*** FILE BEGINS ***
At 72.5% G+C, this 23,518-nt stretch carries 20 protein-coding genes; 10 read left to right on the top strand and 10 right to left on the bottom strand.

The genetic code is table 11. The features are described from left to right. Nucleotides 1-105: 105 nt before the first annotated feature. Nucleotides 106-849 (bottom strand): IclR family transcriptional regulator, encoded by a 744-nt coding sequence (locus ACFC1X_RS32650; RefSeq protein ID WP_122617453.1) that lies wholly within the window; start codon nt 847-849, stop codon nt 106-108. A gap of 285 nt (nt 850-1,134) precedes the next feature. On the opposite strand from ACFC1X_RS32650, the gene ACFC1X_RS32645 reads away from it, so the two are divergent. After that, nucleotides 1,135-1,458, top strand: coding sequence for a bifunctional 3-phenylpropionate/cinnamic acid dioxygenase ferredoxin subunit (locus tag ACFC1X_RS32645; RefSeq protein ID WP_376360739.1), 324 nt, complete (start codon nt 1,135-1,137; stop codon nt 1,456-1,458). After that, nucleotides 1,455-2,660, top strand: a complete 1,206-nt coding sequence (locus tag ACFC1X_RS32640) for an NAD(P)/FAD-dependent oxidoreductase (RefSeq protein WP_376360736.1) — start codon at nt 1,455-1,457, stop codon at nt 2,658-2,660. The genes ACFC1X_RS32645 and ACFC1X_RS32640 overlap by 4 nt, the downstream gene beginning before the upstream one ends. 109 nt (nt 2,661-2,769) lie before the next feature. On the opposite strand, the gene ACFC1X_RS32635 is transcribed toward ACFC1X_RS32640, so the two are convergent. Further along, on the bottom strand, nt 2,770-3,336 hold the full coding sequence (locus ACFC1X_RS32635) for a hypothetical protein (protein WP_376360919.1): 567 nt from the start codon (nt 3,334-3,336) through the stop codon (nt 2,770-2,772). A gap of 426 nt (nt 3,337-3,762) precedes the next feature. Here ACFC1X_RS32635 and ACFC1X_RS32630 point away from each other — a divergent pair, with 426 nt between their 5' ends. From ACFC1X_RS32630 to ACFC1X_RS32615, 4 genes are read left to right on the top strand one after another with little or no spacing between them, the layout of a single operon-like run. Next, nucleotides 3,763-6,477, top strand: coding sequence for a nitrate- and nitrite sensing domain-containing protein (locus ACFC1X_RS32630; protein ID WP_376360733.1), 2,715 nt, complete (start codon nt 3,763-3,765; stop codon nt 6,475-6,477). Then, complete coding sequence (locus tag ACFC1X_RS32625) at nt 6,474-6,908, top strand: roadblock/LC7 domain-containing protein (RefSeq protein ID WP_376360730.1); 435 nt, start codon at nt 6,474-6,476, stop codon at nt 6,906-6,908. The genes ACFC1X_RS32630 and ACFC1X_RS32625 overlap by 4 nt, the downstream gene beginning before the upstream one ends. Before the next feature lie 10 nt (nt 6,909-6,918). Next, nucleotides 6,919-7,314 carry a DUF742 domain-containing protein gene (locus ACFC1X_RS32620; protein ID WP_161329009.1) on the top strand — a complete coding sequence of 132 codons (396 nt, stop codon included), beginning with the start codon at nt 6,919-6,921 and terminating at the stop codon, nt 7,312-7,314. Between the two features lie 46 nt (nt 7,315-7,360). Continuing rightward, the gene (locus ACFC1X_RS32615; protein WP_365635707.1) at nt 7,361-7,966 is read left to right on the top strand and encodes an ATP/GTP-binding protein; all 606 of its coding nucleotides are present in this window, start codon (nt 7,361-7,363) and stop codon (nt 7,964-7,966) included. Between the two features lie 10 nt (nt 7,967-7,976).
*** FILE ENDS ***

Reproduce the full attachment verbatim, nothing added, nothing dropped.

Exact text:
At 72.5% G+C, this 23,518-nt stretch carries 20 protein-coding genes; 10 read left to right on the top strand and 10 right to left on the bottom strand.

The genetic code is table 11. The features are described from left to right. Nucleotides 1-105: 105 nt before the first annotated feature. Nucleotides 106-849 (bottom strand): IclR family transcriptional regulator, encoded by a 744-nt coding sequence (locus ACFC1X_RS32650; RefSeq protein ID WP_122617453.1) that lies wholly within the window; start codon nt 847-849, stop codon nt 106-108. A gap of 285 nt (nt 850-1,134) precedes the next feature. On the opposite strand from ACFC1X_RS32650, the gene ACFC1X_RS32645 reads away from it, so the two are divergent. After that, nucleotides 1,135-1,458, top strand: coding sequence for a bifunctional 3-phenylpropionate/cinnamic acid dioxygenase ferredoxin subunit (locus tag ACFC1X_RS32645; RefSeq protein ID WP_376360739.1), 324 nt, complete (start codon nt 1,135-1,137; stop codon nt 1,456-1,458). After that, nucleotides 1,455-2,660, top strand: a complete 1,206-nt coding sequence (locus tag ACFC1X_RS32640) for an NAD(P)/FAD-dependent oxidoreductase (RefSeq protein WP_376360736.1) — start codon at nt 1,455-1,457, stop codon at nt 2,658-2,660. The genes ACFC1X_RS32645 and ACFC1X_RS32640 overlap by 4 nt, the downstream gene beginning before the upstream one ends. 109 nt (nt 2,661-2,769) lie before the next feature. On the opposite strand, the gene ACFC1X_RS32635 is transcribed toward ACFC1X_RS32640, so the two are convergent. Further along, on the bottom strand, nt 2,770-3,336 hold the full coding sequence (locus ACFC1X_RS32635) for a hypothetical protein (protein WP_376360919.1): 567 nt from the start codon (nt 3,334-3,336) through the stop codon (nt 2,770-2,772). A gap of 426 nt (nt 3,337-3,762) precedes the next feature. Here ACFC1X_RS32635 and ACFC1X_RS32630 point away from each other — a divergent pair, with 426 nt between their 5' ends. From ACFC1X_RS32630 to ACFC1X_RS32615, 4 genes are read left to right on the top strand one after another with little or no spacing between them, the layout of a single operon-like run. Next, nucleotides 3,763-6,477, top strand: coding sequence for a nitrate- and nitrite sensing domain-containing protein (locus ACFC1X_RS32630; protein ID WP_376360733.1), 2,715 nt, complete (start codon nt 3,763-3,765; stop codon nt 6,475-6,477). Then, complete coding sequence (locus tag ACFC1X_RS32625) at nt 6,474-6,908, top strand: roadblock/LC7 domain-containing protein (RefSeq protein ID WP_376360730.1); 435 nt, start codon at nt 6,474-6,476, stop codon at nt 6,906-6,908. The genes ACFC1X_RS32630 and ACFC1X_RS32625 overlap by 4 nt, the downstream gene beginning before the upstream one ends. Before the next feature lie 10 nt (nt 6,909-6,918). Next, nucleotides 6,919-7,314 carry a DUF742 domain-containing protein gene (locus ACFC1X_RS32620; protein ID WP_161329009.1) on the top strand — a complete coding sequence of 132 codons (396 nt, stop codon included), beginning with the start codon at nt 6,919-6,921 and terminating at the stop codon, nt 7,312-7,314. Between the two features lie 46 nt (nt 7,315-7,360). Continuing rightward, the gene (locus ACFC1X_RS32615; protein WP_365635707.1) at nt 7,361-7,966 is read left to right on the top strand and encodes an ATP/GTP-binding protein; all 606 of its coding nucleotides are present in this window, start codon (nt 7,361-7,363) and stop codon (nt 7,964-7,966) included. Between the two features lie 10 nt (nt 7,967-7,976).